Why are hummingbirds so energetic?

BBC Wildlife features editor Ben Hoare answers your wild question.

A
a
-
Allen's Hummingbird

For every second that a hummingbird hovers in front of a flower to sip nectar, it beats its wings 10–80 times and breathes at least 8 times. Even when perched hummingbirds breathe fast and need to keep their flying muscles hot, ready for take-off. They burn huge amounts of energy simply ticking over.

So ‘hummers’ have the highest metabolic rate of all warm-blooded vertebrates, and must refuel frequently. Their sugary diet is rich in carbohydrates, but they still eat one-and-a-half times their body weight in nectar each day and aggressively defend feeding territories.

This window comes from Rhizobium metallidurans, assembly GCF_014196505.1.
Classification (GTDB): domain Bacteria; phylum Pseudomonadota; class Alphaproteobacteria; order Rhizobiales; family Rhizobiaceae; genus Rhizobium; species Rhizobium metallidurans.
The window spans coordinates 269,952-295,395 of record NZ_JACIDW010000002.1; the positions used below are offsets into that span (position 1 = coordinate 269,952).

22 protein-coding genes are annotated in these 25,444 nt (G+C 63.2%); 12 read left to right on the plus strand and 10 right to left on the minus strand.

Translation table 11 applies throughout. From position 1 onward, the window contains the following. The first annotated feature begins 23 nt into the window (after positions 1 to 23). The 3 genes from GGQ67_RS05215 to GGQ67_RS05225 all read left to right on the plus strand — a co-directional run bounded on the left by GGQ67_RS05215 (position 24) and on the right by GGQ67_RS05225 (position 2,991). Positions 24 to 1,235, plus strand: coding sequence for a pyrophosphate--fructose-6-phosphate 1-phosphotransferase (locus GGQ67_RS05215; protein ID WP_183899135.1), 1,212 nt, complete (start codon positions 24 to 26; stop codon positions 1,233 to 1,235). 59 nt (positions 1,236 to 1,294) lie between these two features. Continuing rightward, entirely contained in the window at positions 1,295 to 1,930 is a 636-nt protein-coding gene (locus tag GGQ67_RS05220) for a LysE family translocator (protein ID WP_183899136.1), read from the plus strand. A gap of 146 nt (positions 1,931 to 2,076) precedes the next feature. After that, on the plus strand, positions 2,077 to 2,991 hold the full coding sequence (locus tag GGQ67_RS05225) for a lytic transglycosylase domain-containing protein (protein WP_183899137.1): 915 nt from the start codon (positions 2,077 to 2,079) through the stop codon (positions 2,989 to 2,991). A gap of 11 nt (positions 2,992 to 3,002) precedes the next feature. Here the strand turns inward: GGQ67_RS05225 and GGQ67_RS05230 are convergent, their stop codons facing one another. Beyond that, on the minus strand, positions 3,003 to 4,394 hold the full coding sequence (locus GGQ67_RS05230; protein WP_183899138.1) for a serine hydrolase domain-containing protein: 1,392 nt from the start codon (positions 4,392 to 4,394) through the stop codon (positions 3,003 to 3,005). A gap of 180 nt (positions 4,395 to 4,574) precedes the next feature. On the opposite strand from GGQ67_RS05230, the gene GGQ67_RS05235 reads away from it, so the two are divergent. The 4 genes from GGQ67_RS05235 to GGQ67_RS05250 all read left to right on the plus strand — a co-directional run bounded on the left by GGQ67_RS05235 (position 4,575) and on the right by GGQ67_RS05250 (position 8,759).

At night, when they are unable to refuel, hummingbirds can cut their energy needs by falling into a torpor, lowering their metabolism by up to 90 per cent. As David Attenborough said in Life of Birds, “It’s a bit like hibernating 365 times a year.” 

Do you have a wildlife question you’d like answered? Email your question to wildquestions@immediate.co.uk or post it to Q&A, BBC Wildlife Magazine, Immediate Media Company, 9th Floor, Tower House, Fairfax Street, Bristol BS1 3BN

We use cookies to improve your experience of our website. Cookies perform functions like recognising you each time you visit and delivering advertising messages that are relevant to you. Read more here